Carrots

What is the carrot weevil? Tips for controlling carrot weevil in the garden

Carrot weevils are small beetles that have a great appetite for carrots and related plants. Once established, these insects can devastate your carrot, celery and parsley crops. Read on to learn more about carrot weevil management.

What is the carrot weevil?

Carrot weevils are snout beetles that like to eat members of the carrot family. They feed during the warm months and then spend the winter hiding in topsoil and in weeds, grass and debris left in the garden. If you have them one year, you can expect them back the following year.

Because they overwinter where carrots grew the previous year, crop rotation is an important part of the carrot weevil control strategy. Move your carrots each year and wait at least three years before growing them in the same location. At the same time, keep the garden clean and weed-free to eliminate some of your favourite hiding places.

Adult beetles feed on plant foliage. Women put

eggs in the roots of the carrot with a small puncture. If you see a small dark spot on a carrot, rub it and look for a wound underneath. If you see a puncture wound, you can be sure that there are carrot weevil larvae tunneling into the root. The larvae are white C-shaped larvae with a brown head. Their feeding activity can weaken and kill the carrot. The damage caused by the corer makes the roots inedible.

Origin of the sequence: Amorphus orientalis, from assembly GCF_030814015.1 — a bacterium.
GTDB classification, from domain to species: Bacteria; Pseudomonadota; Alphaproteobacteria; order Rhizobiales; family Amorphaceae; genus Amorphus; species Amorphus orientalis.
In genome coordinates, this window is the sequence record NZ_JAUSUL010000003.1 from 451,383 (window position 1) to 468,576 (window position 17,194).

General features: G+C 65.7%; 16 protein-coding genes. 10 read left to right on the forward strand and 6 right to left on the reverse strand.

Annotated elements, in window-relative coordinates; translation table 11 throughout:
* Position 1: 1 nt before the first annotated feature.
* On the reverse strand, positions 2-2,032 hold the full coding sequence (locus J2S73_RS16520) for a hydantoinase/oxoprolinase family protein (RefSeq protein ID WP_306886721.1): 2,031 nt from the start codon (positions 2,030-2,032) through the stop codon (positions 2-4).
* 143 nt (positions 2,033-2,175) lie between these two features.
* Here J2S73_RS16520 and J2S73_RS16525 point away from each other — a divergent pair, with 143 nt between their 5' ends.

Control of Organic Carrot Weevil

There are many biological strategies to control the carrot weevil. So you will probably never have to spray toxic chemical insecticides to get rid of it. Traps are effective in trapping the larvae. You can buy them at a garden centre or make your own with masonry pots and paper cups.

Put a few slices of carrots in the bottom of a masonry jar as bait. Drill holes in the bottom of a plastic-coated paper cup and place it in the opening of the jar. Larvae can fall through the holes but cannot get out. Another option is to push a bait cup into the garden soil so that the opening is level with the soil surface. Add soapy water to the cup. The corer larvae drown when they fall in.

The milk spore and Bacillus thuringiensis are organisms that kill larvae such as the carrot weevil without harming people, the environment or animals. These totally safe products are very effective when applied early, but do not kill older larvae. You may continue to see larvae for some time because they do not die immediately. Use neem sprays on older larvae.

Simply keep the garden clean and weed-free, rotate carrot crops, use traps and beneficials to control the carrot weevil. If you are still having problems, check with your garden centre to see if there are any insecticides labelled for pest control. Remember that systemic chemical insecticides also kill beneficial insects and can cause more problems than they solve.

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